Newman's unintended carbon curb
Premier Campbell Newman's coal royalties hike may reduce Australia's greenhouse emissions - by accident.
By hiking royalties on coal, the Queensland government may do more to stop global warming in one fell swoop, than the federal Government plans to do with its carbon tax, renewable energy target and the rest of the Clean Energy Future package combined.
The royalties increase, unveiled by the state government yesterday, will cost Queensland coal miners in excess of ten times more per tonne than the carbon tax. For instance, if the coal is sold at about $150 a tonne, the levy will generate $18.75 in royalties versus just $1.50 in carbon tax.
More to the point, the tax grab covers coal exports, something which the carbon tax doesn't.
With the coal industry already shelving planned new projects, yesterday's decision may prompt miners to place more ventures on hold.
The royalty increase, therefore, could delay or prevent millions and millions of tonnes of carbon dioxide - a key greenhouse gas - being emitted both here and overseas where the coal would be burned. That assessment, though, assumes other coal producing nations don't step in to fill the the breach.
No doubt, any C02 curb would be completely unintentional. For one thing, Queensland's environment minister Andrew Powell is not convinced humans are having an impact on climate change - a view Premier Campbell Newman described as "refreshing" earlier this year.
When UNESCO investigated the impact of coal expansion on the Great Barrier Reef, Newman made sure everybody knew world heritage issues weren't going to get in the industry's way, declaring: "we're in the coal business!"
Deputy Premier Jeff Seeney, meanwhile, was at pains last night to reinforce that Queensland was "the world's largest coal exporter and the coal industry is critically important to this state".
But the royalties grab comes at an difficult juncture for the coal industry.
The Queensland Resources Council chief Michael Roche yesterday said the move was at the "worst imaginable time". Falling coal prices, rising costs and competition from cheap gas and renewables are combining to threaten a planned doubling (or even tripling) of the state's coal exports.
Already this year miners have closed five coal mines, with the loss of more than 2000 jobs.
The BHP Billiton Mitsubishi Alliance and Xstrata Coal announced fresh cuts this week and are reviewing their costs and expansion plans. The operators of the planned T4-T9 port expansion at Abbott Point shelved the project earlier this year. Both Xstrata and Rio Tinto say some of their coal mines are losing money right now.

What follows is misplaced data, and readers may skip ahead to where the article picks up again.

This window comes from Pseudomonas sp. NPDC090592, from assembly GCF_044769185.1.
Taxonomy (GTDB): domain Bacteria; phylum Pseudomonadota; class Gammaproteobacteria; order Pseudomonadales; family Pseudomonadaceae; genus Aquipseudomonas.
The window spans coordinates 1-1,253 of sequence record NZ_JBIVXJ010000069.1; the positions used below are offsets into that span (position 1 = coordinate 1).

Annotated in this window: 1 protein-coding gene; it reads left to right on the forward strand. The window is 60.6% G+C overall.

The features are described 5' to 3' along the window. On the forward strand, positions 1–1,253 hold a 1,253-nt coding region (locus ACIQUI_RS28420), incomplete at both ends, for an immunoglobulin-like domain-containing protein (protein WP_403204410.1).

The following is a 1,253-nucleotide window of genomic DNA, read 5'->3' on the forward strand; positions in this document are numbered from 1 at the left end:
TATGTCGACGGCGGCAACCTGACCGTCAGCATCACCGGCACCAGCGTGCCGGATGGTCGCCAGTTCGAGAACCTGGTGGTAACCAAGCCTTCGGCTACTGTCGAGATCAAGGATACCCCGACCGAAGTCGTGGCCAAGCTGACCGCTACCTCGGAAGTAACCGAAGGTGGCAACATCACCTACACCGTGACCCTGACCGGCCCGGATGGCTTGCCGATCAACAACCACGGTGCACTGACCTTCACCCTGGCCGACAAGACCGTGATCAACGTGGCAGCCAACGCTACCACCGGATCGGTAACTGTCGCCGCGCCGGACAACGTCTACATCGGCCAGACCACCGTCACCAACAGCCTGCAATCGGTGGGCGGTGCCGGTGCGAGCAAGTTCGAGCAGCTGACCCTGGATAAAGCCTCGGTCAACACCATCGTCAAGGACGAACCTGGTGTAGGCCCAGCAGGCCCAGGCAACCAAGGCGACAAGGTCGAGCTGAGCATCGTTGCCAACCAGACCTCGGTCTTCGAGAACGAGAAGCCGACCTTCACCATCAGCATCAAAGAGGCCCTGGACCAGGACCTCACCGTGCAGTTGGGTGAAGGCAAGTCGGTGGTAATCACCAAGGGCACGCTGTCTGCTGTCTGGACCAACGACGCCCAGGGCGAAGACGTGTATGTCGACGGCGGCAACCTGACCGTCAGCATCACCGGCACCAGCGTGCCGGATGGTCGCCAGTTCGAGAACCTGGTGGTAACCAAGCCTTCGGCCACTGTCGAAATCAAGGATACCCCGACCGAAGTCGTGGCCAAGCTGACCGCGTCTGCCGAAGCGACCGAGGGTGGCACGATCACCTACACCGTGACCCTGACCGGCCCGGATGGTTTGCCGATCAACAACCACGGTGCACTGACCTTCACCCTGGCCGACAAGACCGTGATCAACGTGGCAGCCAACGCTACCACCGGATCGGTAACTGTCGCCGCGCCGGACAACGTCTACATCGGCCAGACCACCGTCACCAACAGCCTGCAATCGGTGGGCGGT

It wasn't long ago the QRC's Resources Sector Growth outlook study predicted a 'full growth scenario' would see the state's annual coal production more than triple from about 210-22 million tonnes in 2011, to just under 700 million tonnes in 2020 – most of that for export.
As of July this year, the Bureau of Resources and Energy Economics expected Queensland's coal exports would grow from 191 million tonnes in 2012 to 301 million tonnes in 2020, on a middling scenario.
A low-growth scenario, which now seems more likely given the slump in prices in the months since July, would limit that growth to 288 million tonnes - a 51 per cent increase.
Saudi Arabia of coal
Academic Guy Pearse, author of Quarry Vision, likens Queensland to the Saudi Arabia of coal, saying both are on track to export about a billion tonnes of CO2 each year to the rest of the world.
In a speech given at the end of 2011 Pearce revealed some calculation that put Australia's modest 5 per cent emissions reduction target in context.
To start with, Australia's exported emissions from its coal production are about 750 million tonnes a year, higher than all of the nation's domestic emissions of about 600 million tonnes.
The government expects annual domestic emissions will swell to 679 million tonnes by 2020. That's before the carbon tax, renewable energy target and other abatement programs, will in concert will reduce those emissions by 159 million tonnes.
Tallying up Australia's planned and mooted coal projects adding about 650 million tonnes of production capacity, Pearce estimated the increase in resulting emissions would outweigh the savings from the Labor government's Clean Energy Future package by approximately 11 fold.
More modestly, and using the same conversion rate of 2.7 tonnes of CO2 equivalent per tonne of coal burned, yesterday's royalty price hike only has to result in the effective cancellation of 59 million tonnes worth of annual production increase in Queensland – roughly 60 per cent of the export capacity increase factored into BREE's low-growth forecast to 2020 – and it has done more for the climate than the entire Clean Energy Future package.
With mega-projects like Xstrata's Wandoan mine in the Surat Basin undergoing a drawn-out feasibility process, GVK/Hancock's Alpha mine and rail project in the Galilee Basin reportedly struggling to attract finance, and Clive Palmer's China First coal mine on ice for now, such an outcome is a very real prospect.